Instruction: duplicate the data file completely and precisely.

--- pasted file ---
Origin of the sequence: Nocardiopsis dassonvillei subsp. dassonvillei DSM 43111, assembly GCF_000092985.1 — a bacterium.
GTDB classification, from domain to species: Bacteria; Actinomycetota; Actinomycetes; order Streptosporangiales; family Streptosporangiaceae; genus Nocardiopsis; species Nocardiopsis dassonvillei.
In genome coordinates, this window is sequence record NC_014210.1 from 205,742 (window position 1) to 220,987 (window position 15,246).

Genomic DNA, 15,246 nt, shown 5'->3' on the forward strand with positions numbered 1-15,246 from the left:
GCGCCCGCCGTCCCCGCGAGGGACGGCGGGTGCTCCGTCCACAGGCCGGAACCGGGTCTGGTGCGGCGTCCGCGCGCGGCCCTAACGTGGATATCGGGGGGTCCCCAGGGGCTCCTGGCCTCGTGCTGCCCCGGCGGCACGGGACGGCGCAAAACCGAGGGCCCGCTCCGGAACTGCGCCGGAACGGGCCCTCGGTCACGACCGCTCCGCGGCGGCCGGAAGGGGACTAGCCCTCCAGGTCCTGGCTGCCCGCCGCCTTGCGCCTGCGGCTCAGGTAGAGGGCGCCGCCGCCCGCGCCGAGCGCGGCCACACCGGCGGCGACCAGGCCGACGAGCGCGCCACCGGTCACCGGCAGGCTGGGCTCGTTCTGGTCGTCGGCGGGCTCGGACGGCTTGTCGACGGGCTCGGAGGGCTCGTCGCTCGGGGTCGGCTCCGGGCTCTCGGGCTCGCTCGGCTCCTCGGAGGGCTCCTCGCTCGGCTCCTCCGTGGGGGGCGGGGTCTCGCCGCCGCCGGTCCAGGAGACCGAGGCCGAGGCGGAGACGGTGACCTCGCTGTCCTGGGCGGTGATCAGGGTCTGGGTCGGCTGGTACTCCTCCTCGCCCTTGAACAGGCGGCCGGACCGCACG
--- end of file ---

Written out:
Origin of the sequence: Nocardiopsis dassonvillei subsp. dassonvillei DSM 43111, assembly GCF_000092985.1 — a bacterium.
GTDB classification, from domain to species: Bacteria; Actinomycetota; Actinomycetes; order Streptosporangiales; family Streptosporangiaceae; genus Nocardiopsis; species Nocardiopsis dassonvillei.
In genome coordinates, this window is sequence record NC_014210.1 from 205,742 (window position 1) to 220,987 (window position 15,246).

Genomic DNA, 15,246 nt, shown 5'->3' on the forward strand with positions numbered 1-15,246 from the left:
GCGCCCGCCGTCCCCGCGAGGGACGGCGGGTGCTCCGTCCACAGGCCGGAACCGGGTCTGGTGCGGCGTCCGCGCGCGGCCCTAACGTGGATATCGGGGGGTCCCCAGGGGCTCCTGGCCTCGTGCTGCCCCGGCGGCACGGGACGGCGCAAAACCGAGGGCCCGCTCCGGAACTGCGCCGGAACGGGCCCTCGGTCACGACCGCTCCGCGGCGGCCGGAAGGGGACTAGCCCTCCAGGTCCTGGCTGCCCGCCGCCTTGCGCCTGCGGCTCAGGTAGAGGGCGCCGCCGCCCGCGCCGAGCGCGGCCACACCGGCGGCGACCAGGCCGACGAGCGCGCCACCGGTCACCGGCAGGCTGGGCTCGTTCTGGTCGTCGGCGGGCTCGGACGGCTTGTCGACGGGCTCGGAGGGCTCGTCGCTCGGGGTCGGCTCCGGGCTCTCGGGCTCGCTCGGCTCCTCGGAGGGCTCCTCGCTCGGCTCCTCCGTGGGGGGCGGGGTCTCGCCGCCGCCGGTCCAGGAGACCGAGGCCGAGGCGGAGACGGTGACCTCGCTGTCCTGGGCGGTGATCAGGGTCTGGGTCGGCTGGTACTCCTCCTCGCCCTTGAACAGGCGGCCGGACCGCACG